Using HEARING or VISION -- Which is better to
Determine when it is "clear to cross"?
WHEW! You've made it through the pages that describe how to teach students to determine that they have enough time to cross,
either by crossing when it's "all clear" or by crossing even though they can see something approaching in the distance because they know they still have time to cross before it arrives.
Hang on, we're almost finished, we just need to talk about students who have both functional hearing and vision.
They need to realize that
- the process of using hearing to cross streets is vastly different from the process of using vision, and
- each has its advantages and disadvantages.
Process for detecting approaching vehicles using hearing:
Wait for quiet to detect the vehicles.
- can detect vehicles approaching in all directions at the same time;
- can often detect vehicles approaching from beyond hills and bends in the road and other obstacles (though the sound may be reduced).
Photo to the right shows a situation where hearing is much more effective than vision.
The approaching vehicles cannot be seen until they are 4-7 seconds away but they can be heard 7-18 seconds away (if you want to see the detection times, click here).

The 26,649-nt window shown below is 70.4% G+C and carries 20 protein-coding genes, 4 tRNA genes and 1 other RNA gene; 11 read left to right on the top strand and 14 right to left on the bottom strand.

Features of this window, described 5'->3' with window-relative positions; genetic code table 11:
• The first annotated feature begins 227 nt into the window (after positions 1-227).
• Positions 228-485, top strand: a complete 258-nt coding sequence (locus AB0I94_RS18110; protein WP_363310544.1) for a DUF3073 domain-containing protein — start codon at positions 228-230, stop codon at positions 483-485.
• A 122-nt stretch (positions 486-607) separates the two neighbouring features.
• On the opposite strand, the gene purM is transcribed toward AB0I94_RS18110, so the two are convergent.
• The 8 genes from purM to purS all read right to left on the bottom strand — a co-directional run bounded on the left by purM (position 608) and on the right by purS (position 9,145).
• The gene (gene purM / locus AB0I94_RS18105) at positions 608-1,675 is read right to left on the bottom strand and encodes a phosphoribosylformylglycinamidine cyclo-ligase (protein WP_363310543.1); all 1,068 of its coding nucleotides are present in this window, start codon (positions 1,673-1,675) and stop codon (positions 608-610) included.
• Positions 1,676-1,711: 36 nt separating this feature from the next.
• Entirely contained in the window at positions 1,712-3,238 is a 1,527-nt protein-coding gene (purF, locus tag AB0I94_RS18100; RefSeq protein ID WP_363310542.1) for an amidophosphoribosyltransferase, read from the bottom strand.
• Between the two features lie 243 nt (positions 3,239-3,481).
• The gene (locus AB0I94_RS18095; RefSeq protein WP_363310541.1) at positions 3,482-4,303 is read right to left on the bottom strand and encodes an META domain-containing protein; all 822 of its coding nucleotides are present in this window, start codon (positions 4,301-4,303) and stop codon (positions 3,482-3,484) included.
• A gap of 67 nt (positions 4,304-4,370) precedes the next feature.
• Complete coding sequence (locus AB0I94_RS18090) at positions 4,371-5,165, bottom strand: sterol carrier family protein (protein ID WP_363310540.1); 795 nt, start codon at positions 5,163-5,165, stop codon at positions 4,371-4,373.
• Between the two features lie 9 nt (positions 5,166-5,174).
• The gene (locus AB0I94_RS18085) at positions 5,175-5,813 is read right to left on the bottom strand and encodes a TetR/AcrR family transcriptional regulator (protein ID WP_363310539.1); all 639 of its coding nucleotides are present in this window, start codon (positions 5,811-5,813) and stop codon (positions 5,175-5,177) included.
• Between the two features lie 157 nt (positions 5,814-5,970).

can not detect vehicles if there are masking sounds such as other vehicles receding, wind, etc.
Process for detecting approaching vehicles using vision:
Students may overestimate or underestimate the benefits of using vision or hearing because they don't know how to use them and don't understand their limitations.
Thus it is very important that they
Look in one direction until clear and then the other and back again, using whatever strategy is necessary to effectively glance or scan from one side to the other to be sure there is a crossable gap in both directions.
- can detect approaching vehicles even with loud noises and other vehicles nearby.
Photo to the right shows a situation where vision is more effective than hearing.
The approaching vehicles can be seen more than a block away but even when it is quiet, they cannot be heard until they get near the bottom of the hill.
- cannot detect vehicles approaching from beyond hills and bends in the road and other obstacles (including other vehicles);
- cannot detect vehicles in both directions at once -- while looking in one direction, vehicles may approach undetected from the other direction.
Because vision and hearing use very different processes, it is usually difficult to look for approaching vehicles in both directions as efficiently as possible while at the same time tuning into the sound of approaching vehicles and listening for them as efficiently as possible, and vice versa.
Travelers therefore usually need to decide in each crossing situation whether it would be best to maximize the use of their hearing or their vision to detect the vehicles.
These issues will be discussed on the next page.
- learn how to use each effectively for crossing streets;
- understand the advantages and limitations of each so they can recognize which would be best for a given situation; and
- recognize situations when neither their hearing nor their vision, even when used as effectively as possible, can detect the traffic well enough to know when it's clear to cross (Situations of Uncertainty).